On an entirely normal, beautiful fall day in Chester’s Mill, Maine, the town is inexplicably and suddenly sealed off from the rest of the world by an invisible force field. Planes crash into it and fall from the sky in flaming wreckage, a gardener’s hand is severed as “the dome” comes down on it, people running errands in the neighboring town…


Book cover of The Haunting of Hill House

Louis Arata Why did I love this book?

Can a house be born evil? Paranormal investigators want to find out. Jackson’s novel is both realistic and suggestive, which leaves the reader to question what is constantly being hinted at. Hill House’s slow, subtle seduction of Eleanor is a brilliant example of the descent into madness. And the ending still chills me with the deftness of Jackson’s prose.

By Shirley Jackson,

Why should I read it?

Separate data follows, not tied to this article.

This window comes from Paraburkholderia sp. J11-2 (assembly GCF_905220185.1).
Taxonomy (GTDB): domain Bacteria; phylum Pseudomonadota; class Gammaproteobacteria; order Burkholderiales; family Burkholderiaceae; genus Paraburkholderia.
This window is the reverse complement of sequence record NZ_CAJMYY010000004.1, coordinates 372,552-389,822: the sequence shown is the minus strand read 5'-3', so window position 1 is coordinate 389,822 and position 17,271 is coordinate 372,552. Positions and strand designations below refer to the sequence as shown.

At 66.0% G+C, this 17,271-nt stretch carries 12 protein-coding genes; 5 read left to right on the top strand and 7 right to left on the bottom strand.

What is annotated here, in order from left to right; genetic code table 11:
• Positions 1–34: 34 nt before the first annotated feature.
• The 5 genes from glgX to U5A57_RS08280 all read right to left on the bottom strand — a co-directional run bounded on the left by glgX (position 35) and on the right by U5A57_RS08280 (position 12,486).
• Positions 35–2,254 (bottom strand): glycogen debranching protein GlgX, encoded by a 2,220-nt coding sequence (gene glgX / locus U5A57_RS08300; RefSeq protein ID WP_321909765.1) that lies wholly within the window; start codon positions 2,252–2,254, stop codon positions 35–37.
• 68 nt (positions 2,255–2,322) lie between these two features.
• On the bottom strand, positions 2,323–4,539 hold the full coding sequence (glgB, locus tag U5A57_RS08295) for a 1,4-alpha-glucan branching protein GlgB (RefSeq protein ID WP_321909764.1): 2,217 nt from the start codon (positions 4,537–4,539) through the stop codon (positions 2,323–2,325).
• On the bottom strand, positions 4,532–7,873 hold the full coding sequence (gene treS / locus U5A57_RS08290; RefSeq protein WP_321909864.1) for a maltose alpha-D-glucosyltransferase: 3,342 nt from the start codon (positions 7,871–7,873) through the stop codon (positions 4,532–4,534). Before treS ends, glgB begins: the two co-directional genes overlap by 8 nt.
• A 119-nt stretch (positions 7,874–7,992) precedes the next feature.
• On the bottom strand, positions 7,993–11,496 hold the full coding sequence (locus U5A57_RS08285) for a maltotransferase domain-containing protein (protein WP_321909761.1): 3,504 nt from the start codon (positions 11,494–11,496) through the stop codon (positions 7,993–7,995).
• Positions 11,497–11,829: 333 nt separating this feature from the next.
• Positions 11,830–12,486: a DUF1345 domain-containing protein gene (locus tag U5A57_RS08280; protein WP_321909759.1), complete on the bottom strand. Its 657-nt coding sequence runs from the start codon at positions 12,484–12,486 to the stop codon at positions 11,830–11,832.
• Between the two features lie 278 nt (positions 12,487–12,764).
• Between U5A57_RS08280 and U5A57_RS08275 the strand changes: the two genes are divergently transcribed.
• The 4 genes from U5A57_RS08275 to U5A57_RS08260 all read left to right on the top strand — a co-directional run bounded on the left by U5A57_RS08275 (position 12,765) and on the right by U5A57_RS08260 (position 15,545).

29 authors picked The Haunting of Hill House as one of their favorite books, and they share why you should read it.

What is this book about?

Part of a new six-volume series of the best in classic horror, selected by Academy Award-winning director of The Shape of Water Guillermo del Toro

Filmmaker and longtime horror literature fan Guillermo del Toro serves as the curator for the Penguin Horror series, a new collection of classic tales and poems by masters of the genre. Included here are some of del Toro's favorites, from Mary Shelley's Frankenstein and Ray Russell's short story "Sardonicus," considered by Stephen King to be "perhaps the finest example of the modern Gothic ever written," to Shirley Jackson's The Haunting of Hill House and stories…


Book cover of The Damned

Louis Arata Why did I love this book?

Another haunted house story, with a similar emphasis on atmosphere. A sister and brother visit a friend whose house is infected with competing ghostly forces. A constant sense of dread permeates the atmosphere. Blackwood keeps the reader on edge, waiting for the shoe to drop. And that’s it. It may pale by today’s standards of horror, but the novel excels at how ghostly presences vie for dominance.